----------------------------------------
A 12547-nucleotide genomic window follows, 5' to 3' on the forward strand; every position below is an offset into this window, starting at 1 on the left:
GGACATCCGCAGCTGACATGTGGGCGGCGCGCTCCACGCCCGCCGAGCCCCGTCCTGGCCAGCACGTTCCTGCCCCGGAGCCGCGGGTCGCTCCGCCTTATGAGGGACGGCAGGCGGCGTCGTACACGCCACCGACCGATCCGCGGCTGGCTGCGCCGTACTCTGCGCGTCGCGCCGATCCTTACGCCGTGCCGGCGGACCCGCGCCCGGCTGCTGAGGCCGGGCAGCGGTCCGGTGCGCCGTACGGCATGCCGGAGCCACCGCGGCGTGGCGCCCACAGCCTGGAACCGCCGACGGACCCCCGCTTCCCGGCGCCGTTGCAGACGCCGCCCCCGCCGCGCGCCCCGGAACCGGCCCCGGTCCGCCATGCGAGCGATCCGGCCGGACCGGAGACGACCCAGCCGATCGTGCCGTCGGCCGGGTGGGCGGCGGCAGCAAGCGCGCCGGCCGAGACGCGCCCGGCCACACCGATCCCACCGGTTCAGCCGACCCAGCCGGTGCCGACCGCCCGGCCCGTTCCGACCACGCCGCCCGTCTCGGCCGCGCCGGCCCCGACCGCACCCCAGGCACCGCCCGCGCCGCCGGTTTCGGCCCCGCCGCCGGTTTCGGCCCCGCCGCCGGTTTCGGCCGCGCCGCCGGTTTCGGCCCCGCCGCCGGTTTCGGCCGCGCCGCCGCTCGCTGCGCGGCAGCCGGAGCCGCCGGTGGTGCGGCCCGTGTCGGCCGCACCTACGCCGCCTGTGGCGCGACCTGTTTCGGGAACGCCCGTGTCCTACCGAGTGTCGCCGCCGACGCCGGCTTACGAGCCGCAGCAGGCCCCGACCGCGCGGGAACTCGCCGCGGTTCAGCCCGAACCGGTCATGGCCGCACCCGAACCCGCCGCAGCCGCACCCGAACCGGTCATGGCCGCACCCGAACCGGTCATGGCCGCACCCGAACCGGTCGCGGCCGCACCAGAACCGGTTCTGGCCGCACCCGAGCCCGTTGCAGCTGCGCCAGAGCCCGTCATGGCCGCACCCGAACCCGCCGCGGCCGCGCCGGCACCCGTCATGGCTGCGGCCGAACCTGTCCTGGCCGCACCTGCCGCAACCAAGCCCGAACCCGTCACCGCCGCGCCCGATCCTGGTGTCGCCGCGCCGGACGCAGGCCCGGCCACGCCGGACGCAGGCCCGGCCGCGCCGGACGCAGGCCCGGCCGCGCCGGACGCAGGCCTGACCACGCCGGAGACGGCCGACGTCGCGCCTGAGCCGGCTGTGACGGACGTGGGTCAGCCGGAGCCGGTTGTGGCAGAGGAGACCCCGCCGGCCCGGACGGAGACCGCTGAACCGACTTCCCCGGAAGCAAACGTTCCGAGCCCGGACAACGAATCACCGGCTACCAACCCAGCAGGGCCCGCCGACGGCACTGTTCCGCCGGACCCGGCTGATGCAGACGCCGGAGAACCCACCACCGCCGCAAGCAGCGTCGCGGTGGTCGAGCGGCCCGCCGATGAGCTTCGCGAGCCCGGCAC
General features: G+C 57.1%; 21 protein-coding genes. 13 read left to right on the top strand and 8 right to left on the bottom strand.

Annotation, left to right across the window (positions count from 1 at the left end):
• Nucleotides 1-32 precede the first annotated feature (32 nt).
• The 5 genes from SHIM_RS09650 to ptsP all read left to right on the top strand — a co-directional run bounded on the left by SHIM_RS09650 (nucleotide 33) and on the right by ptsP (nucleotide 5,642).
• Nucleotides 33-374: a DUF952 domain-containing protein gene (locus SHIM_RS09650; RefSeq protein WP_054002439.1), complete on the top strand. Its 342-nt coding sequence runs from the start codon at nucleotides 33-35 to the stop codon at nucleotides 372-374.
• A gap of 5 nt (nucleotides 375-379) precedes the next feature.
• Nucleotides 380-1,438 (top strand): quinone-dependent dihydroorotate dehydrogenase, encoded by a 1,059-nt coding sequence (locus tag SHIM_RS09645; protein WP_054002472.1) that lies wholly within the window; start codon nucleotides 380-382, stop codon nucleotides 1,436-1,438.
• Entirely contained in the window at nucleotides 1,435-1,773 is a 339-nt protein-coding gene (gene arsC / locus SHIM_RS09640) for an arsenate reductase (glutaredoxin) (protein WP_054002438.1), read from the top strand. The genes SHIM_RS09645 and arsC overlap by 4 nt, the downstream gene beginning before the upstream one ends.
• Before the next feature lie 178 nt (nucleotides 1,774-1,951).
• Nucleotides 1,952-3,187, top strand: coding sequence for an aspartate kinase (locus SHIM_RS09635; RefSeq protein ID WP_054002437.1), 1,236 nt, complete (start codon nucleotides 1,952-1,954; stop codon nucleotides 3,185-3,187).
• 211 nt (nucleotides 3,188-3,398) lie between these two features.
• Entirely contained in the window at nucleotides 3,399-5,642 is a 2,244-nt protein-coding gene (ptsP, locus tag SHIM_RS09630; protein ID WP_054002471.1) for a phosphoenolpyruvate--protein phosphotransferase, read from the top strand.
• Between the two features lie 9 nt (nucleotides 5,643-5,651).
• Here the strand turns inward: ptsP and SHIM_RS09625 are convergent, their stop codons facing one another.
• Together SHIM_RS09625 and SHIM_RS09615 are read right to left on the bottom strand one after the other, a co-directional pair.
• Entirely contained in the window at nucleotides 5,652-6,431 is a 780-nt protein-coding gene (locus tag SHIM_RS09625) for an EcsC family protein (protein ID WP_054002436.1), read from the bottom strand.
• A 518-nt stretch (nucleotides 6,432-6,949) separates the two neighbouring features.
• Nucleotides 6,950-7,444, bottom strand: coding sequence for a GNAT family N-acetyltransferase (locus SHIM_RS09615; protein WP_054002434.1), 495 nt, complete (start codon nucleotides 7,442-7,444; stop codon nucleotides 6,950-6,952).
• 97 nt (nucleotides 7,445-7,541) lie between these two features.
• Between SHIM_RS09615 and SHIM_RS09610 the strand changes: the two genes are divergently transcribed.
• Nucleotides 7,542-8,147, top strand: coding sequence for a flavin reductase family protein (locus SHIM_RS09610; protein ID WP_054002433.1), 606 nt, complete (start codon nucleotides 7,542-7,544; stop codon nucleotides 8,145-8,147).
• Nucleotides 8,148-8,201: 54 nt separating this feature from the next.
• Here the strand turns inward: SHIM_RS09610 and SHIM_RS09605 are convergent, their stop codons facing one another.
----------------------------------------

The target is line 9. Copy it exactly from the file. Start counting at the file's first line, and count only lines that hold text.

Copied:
• Nucleotides 380-1,438 (top strand): quinone-dependent dihydroorotate dehydrogenase, encoded by a 1,059-nt coding sequence (locus tag SHIM_RS09645; protein WP_054002472.1) that lies wholly within the window; start codon nucleotides 380-382, stop codon nucleotides 1,436-1,438.